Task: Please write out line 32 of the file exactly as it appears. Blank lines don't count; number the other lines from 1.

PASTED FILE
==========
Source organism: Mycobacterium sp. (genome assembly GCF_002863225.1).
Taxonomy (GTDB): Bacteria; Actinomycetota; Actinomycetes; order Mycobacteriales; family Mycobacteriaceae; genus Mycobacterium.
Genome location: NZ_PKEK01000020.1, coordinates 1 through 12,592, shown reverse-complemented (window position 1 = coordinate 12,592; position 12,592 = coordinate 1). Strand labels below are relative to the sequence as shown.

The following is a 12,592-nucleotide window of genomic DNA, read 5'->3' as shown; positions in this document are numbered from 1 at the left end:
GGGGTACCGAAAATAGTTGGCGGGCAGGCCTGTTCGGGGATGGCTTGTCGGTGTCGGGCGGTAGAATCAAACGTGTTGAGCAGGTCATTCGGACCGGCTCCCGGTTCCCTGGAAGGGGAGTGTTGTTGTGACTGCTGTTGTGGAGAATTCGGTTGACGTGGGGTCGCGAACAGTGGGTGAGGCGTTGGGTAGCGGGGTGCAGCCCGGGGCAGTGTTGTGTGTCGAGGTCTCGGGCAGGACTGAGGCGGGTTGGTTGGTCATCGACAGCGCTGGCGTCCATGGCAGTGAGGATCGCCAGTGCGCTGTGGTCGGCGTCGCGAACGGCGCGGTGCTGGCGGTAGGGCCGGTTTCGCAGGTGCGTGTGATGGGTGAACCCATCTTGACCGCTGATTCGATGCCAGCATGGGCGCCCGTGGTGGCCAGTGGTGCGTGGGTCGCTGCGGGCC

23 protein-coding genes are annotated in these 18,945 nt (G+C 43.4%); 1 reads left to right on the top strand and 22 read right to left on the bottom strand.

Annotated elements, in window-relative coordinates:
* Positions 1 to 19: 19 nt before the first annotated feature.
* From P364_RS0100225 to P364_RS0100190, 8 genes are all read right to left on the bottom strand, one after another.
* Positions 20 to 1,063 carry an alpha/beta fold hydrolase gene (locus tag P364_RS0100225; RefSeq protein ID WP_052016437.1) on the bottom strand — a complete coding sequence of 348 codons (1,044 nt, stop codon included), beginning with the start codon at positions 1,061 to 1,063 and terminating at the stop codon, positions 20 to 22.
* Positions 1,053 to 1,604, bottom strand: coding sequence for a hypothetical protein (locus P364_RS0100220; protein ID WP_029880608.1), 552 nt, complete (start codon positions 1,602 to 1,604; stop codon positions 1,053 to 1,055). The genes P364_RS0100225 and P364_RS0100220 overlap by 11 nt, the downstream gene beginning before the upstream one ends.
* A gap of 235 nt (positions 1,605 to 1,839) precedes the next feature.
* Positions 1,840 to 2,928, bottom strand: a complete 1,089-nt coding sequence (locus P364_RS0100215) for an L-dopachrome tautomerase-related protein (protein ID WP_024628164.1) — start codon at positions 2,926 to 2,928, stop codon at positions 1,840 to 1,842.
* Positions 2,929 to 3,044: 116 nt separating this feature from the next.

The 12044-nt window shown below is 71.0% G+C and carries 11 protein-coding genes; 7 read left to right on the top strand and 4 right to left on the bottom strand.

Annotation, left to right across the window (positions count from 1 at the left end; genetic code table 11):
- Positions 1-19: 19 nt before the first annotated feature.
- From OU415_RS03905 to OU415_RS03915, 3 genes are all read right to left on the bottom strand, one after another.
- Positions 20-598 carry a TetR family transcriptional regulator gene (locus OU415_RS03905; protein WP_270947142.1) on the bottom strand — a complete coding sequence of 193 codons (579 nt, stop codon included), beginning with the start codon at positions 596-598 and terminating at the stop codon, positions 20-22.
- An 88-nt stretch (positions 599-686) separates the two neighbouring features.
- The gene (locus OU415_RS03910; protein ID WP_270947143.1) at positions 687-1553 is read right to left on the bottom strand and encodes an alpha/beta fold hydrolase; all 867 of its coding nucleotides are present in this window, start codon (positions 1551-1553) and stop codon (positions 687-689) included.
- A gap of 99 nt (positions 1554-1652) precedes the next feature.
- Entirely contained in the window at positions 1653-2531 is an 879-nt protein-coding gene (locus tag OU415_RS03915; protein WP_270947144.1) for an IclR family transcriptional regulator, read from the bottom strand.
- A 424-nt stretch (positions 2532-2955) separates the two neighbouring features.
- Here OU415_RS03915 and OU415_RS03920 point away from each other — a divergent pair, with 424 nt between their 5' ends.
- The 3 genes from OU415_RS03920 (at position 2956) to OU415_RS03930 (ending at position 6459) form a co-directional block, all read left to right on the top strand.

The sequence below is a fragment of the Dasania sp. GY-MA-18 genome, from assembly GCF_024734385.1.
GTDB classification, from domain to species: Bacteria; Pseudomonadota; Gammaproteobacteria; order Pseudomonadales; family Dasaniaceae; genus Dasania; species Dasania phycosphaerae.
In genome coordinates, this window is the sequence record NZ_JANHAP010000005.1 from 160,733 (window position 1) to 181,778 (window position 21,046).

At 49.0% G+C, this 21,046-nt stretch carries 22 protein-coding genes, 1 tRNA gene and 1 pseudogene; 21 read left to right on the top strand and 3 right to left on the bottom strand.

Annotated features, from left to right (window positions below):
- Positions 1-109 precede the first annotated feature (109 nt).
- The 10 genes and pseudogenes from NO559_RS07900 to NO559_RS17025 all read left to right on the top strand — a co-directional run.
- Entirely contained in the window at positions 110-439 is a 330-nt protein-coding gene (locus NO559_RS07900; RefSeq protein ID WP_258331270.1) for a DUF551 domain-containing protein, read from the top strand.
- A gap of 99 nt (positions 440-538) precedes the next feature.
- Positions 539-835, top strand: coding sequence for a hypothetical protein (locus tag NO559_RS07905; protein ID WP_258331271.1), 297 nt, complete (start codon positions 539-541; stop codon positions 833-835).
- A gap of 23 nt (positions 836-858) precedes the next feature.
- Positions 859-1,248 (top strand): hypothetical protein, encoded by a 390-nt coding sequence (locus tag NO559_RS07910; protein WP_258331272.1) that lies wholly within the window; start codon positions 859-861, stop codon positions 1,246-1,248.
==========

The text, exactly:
- Positions 1-109 precede the first annotated feature (109 nt).